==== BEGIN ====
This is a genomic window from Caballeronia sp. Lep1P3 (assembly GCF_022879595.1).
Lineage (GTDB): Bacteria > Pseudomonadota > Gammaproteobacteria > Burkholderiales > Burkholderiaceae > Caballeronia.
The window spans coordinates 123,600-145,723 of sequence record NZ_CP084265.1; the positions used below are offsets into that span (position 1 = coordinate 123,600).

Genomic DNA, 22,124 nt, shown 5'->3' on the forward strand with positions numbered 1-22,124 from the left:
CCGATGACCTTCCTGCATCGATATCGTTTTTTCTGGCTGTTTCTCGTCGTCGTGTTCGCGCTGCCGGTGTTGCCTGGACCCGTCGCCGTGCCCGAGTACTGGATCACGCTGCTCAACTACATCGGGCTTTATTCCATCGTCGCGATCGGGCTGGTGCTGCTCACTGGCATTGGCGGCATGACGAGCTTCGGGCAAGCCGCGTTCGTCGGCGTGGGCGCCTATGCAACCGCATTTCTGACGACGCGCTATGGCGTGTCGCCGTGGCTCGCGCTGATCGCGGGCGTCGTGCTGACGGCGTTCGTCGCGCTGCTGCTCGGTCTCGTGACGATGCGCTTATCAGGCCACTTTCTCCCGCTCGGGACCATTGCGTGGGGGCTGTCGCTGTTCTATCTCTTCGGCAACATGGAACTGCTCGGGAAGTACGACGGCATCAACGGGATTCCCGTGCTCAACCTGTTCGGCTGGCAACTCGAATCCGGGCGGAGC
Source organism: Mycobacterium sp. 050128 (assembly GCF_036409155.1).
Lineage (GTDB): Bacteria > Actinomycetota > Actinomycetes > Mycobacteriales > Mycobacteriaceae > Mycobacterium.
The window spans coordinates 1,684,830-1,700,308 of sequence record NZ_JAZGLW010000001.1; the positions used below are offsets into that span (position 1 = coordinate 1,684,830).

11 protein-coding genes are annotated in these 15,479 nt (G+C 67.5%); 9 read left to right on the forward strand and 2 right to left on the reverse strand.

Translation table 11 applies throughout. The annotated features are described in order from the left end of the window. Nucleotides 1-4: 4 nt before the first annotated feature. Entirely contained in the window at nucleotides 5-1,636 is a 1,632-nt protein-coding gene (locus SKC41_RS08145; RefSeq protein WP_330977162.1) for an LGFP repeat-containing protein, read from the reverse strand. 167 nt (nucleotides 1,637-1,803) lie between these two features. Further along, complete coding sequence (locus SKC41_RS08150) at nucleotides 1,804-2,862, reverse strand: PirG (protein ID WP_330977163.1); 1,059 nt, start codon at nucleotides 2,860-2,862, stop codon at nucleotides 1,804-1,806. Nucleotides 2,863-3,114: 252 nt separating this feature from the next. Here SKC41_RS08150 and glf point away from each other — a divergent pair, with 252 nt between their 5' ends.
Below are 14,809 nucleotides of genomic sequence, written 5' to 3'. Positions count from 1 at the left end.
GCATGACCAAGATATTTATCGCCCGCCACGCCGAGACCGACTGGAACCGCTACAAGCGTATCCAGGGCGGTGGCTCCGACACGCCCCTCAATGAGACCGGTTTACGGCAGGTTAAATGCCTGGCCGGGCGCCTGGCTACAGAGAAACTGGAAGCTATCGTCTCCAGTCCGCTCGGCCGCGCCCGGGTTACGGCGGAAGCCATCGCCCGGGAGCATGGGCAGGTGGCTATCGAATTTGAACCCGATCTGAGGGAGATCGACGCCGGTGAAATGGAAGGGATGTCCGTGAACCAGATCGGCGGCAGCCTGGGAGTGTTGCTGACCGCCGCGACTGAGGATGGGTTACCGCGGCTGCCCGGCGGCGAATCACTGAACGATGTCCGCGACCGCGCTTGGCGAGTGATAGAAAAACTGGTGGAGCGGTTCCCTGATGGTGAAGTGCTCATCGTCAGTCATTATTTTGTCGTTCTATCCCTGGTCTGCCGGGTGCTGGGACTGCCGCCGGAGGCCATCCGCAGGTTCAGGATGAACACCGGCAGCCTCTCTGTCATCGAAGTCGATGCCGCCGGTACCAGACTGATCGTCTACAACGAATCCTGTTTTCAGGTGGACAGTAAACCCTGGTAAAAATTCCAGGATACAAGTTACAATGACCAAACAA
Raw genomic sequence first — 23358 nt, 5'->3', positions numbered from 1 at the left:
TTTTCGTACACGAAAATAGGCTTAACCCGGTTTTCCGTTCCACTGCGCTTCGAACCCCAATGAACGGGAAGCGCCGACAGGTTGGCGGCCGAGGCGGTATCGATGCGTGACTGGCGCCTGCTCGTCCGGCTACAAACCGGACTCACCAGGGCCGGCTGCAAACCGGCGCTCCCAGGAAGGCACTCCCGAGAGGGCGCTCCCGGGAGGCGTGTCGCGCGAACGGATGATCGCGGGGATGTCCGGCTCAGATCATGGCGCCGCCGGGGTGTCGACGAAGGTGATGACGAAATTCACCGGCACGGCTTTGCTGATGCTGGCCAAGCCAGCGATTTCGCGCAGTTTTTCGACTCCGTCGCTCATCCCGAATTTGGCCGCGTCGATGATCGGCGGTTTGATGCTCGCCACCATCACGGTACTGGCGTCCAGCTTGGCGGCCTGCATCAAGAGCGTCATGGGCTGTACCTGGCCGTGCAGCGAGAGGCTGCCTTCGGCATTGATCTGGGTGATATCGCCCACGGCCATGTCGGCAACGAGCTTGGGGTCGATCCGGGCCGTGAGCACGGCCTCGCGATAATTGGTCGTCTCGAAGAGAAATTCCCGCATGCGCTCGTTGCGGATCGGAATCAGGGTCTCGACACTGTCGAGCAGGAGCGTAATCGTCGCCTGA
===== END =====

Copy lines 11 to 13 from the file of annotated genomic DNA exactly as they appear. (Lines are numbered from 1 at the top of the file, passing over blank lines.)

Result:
Below are 14,809 nucleotides of genomic sequence, written 5' to 3'. Positions count from 1 at the left end.
GCATGACCAAGATATTTATCGCCCGCCACGCCGAGACCGACTGGAACCGCTACAAGCGTATCCAGGGCGGTGGCTCCGACACGCCCCTCAATGAGACCGGTTTACGGCAGGTTAAATGCCTGGCCGGGCGCCTGGCTACAGAGAAACTGGAAGCTATCGTCTCCAGTCCGCTCGGCCGCGCCCGGGTTACGGCGGAAGCCATCGCCCGGGAGCATGGGCAGGTGGCTATCGAATTTGAACCCGATCTGAGGGAGATCGACGCCGGTGAAATGGAAGGGATGTCCGTGAACCAGATCGGCGGCAGCCTGGGAGTGTTGCTGACCGCCGCGACTGAGGATGGGTTACCGCGGCTGCCCGGCGGCGAATCACTGAACGATGTCCGCGACCGCGCTTGGCGAGTGATAGAAAAACTGGTGGAGCGGTTCCCTGATGGTGAAGTGCTCATCGTCAGTCATTATTTTGTCGTTCTATCCCTGGTCTGCCGGGTGCTGGGACTGCCGCCGGAGGCCATCCGCAGGTTCAGGATGAACACCGGCAGCCTCTCTGTCATCGAAGTCGATGCCGCCGGTACCAGACTGATCGTCTACAACGAATCCTGTTTTCAGGTGGACAGTAAACCCTGGTAAAAATTCCAGGATACAAGTTACAATGACCAAACAA
Raw genomic sequence first — 23358 nt, 5'->3', positions numbered from 1 at the left: